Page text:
Occasionally, a debut album from a new artist arrives that so perfectly encapsulates the prevailing zeitgeist, it sounds like the visionary work of a seasoned veteran. The Peter Evans Quartet
is such an album.
While Peter Evans' solo trumpet album, More is More (Psi, 2006) is technically the Oberlin University grad's debut recording, this quartet session is far more indicative of his wide-ranging artistry.
Evans is joined by a close-knit group of regular collaborators. Drummer Kevin Shea, of the experimental post-rock band Storm and Stress, also works with Evans in Moppa Elliott's radical be-bop revisionist band, Mostly Other People Do The Killing. Bassist Tom Blancarte is one-half of the energetic duo, Sparks, with Evans, while guitarist Brandon Seabrook (Naftule's Dream, Alex Kontorovich Quartet), has played with Evans in the nostalgic quartet, Imaginary Folk.
Evans' writing uses harmonic material found in the classic American Songbook as the basic foundation for dense, labyrinthine structures. Additional layers of counterpoint, notation, harmony and incidental noise yield an endlessly shifting set of interlocking patterns. Recognizable melodic vignettes drift in and out of focus as blasts of cacophonous frenzy and feverish group interplay obscure familiar themes and standard chord progressions, invoking a surreal refraction of tradition.
Interpreting multi-layered compositions with a combination of dazzling virtuosity and plucky élan, this crack ensemble balances boundless energy with knowing finesse. Continuously in flux, the quartet endlessly modulates between collective improvisation, intricate notated charts and individual solos with graceful verve.
Driving the ensemble with irrepressible vigor, Shea delivers the same ramshackle vitality and roiling propulsion as he did on Mostly Other People Do The Killing's Shamokin!!! (Hot Cup, 2007). Blancarte's stalwart bass acts as the group's harmonic anchor, an unshakeable pillar in a whirlwind of interactivity.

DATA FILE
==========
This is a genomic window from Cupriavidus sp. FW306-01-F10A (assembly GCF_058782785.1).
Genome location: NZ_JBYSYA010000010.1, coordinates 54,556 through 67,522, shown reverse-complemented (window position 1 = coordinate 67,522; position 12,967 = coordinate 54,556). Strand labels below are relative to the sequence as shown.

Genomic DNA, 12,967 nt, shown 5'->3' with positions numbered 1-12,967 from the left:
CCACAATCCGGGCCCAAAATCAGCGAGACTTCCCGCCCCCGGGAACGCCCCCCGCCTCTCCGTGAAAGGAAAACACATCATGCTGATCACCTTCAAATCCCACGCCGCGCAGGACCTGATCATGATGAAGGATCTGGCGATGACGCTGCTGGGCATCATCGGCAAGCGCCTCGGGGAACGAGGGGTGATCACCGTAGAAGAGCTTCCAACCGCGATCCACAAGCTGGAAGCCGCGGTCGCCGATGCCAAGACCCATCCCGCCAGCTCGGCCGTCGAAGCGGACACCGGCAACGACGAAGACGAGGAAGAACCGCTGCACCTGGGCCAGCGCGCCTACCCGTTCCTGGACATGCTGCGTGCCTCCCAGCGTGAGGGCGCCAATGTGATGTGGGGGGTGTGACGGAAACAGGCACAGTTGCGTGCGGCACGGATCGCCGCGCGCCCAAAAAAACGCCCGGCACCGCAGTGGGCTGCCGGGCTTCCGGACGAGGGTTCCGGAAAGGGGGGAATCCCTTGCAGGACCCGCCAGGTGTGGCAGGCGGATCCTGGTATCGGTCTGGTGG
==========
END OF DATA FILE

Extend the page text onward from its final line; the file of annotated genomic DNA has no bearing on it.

Demonstrating his academic proficiency with a soaring tone and keen phrasing, Evans shares a neo-classical sensibility with trumpeter Dave Douglas in his choice of divergent angles and jagged edges. But Evans is a far more unfettered stylist, incorporating brassy smears, buzzing howls and an endless array of overblown textures into his profuse narrative statements.
The perfect front-line partner for Evans, Seabrook unveils a correspondingly exploratory outlook, fully embracing the electronic capabilities of his instrument, veering from oscillating ambient drones to blistering white noise. Alternating between gauzy ethereal strumming, punctilious angular runs, scorching leads and shards of reverberating feedback, he shares a mercurial temperament with Evans that finds them in waggish accord.
Evans' knotty, dynamic writing offers a fractured, encyclopedic view of jazz history, moving effortlessly from time honored melodic motifs and euphonious lyricism to dizzying, frenetic improvisation. The Peter Evans Quartet is not only a definitive statement from a rising new voice, but one of the finest jazz records of the year.